For the considerations mentioned, and the fact that the court below had the witnesses before it, and could thus better judge of the credibility to which they were entitled, we are not prepared to hold that its finding was not justified.
Its judgment is therefore
MR. JUSTICE BREWER, dissenting.
I am unable to agree with the conclusions reached by the Court. They seem to me to be in the face of positive, unimpeachable, and uncontradicted testimony. The single question is one of fact, whether the petitioner was born in this country or not. On the hearing, he was represented by counsel; so was the government. He testified that he was sixteen years old, was born on Dupont Street in San Francisco, and named the place on that street; that he lived there until he was ten years of age, and that he then went with his mother, on the steamer
Rio de Janeiro,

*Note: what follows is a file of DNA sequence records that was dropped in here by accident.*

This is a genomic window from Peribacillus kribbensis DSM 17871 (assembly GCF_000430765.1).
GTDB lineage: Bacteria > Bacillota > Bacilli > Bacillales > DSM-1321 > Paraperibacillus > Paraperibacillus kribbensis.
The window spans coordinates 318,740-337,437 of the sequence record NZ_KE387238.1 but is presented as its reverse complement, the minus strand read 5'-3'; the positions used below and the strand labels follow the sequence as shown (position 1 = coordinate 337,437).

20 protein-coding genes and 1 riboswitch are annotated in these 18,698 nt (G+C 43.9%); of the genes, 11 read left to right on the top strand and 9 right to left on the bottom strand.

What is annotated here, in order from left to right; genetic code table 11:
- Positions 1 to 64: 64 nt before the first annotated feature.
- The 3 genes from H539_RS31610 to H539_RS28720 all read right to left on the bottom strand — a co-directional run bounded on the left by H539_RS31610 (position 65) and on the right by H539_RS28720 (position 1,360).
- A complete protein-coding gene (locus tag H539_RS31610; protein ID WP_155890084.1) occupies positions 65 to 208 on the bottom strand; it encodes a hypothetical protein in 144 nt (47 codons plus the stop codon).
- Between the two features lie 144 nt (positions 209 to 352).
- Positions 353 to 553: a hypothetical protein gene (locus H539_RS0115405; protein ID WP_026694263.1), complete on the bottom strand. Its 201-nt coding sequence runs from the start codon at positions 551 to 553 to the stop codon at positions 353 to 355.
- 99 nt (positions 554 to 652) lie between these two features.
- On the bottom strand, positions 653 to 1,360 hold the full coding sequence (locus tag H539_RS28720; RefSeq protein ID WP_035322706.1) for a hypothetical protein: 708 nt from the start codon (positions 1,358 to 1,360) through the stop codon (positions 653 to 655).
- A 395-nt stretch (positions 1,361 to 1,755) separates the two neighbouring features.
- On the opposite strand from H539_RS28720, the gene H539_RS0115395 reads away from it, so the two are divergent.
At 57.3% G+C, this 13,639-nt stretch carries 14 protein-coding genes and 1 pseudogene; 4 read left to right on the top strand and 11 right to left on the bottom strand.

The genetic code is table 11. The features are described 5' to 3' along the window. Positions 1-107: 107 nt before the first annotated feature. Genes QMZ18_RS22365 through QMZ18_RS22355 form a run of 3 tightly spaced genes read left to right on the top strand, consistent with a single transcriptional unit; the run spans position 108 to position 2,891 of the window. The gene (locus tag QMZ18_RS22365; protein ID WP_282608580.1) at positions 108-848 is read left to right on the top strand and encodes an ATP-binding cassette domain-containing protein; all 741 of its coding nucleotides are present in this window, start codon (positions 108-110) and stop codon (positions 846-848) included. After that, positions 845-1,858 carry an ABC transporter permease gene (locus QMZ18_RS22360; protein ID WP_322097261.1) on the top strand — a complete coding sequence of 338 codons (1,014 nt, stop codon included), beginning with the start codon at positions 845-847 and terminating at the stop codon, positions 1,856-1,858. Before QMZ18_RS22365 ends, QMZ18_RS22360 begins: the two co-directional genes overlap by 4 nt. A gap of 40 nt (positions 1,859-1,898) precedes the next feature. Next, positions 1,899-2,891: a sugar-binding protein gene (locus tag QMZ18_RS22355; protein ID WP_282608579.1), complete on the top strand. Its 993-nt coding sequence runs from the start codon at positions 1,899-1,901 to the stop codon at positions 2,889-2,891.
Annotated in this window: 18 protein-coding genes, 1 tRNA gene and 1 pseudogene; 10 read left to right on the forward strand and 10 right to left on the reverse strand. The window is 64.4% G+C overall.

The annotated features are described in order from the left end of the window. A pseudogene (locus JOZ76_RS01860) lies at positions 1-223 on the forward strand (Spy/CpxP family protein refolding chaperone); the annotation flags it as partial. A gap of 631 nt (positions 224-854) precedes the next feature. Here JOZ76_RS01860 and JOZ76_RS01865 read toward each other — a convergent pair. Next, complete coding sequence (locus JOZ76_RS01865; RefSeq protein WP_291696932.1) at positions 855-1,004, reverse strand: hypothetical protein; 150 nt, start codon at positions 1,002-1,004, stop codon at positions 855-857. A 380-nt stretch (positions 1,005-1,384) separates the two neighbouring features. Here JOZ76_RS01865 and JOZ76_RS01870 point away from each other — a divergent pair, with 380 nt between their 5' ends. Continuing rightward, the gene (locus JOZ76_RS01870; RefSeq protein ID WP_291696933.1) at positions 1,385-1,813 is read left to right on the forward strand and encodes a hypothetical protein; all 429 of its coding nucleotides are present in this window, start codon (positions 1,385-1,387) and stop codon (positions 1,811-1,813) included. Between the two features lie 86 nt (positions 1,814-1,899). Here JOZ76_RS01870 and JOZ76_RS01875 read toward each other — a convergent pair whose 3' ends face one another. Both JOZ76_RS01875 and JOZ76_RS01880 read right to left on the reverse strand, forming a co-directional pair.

to China. With them on the steamer were three friends of the family, whose names he gave. His father, who was also a witness, testified that the boy was born in San Francisco, at the place named, No. 1030 Dupont Street; that he remained there until he was ten years of age; and that at that time, he sent the petitioner, with his mother, back to China. He gave the day and the year on which the boy sailed. He gave as a reason for sending his wife and son back to China that his parents were old, and as he could not go himself, sent her to attend to them. He produced his store book on which appeared an entry of the purchase of the tickets for the boy and his mother, an entry of date the day before that on which the steamer named sailed. No witness was called to contradict this testimony. They were the only witnesses. The only thing which makes against the boy's testimony is the fact that he did not know a word of English. But is it strange that a boy born and brought up in a Chinese family and living until he was ten years old in that part of San Francisco which is practically a Chinese town, and then taken back to China, should I know only the Chinese language? It is true he did not give the details of his boyhood in San Francisco, but no question was asked of him in respect to them. If the government, through its counsel, wished to discredit his positive testimony, it was its province, on cross-examination, to question him as to his knowledge of various localities in San Francisco and of events which happened during the time he claimed to have resided there. The books of the steamer, if accessible, were not produced to show that no such passengers sailed on the trip named, No attempt was made to contradict either the father or son or impeach either, unless the ignorance of the English language is to be considered as impeachment. The government evidently rested on the assumption that because the witnesses were Chinese persons, they were not to be believed. I do not agree with this.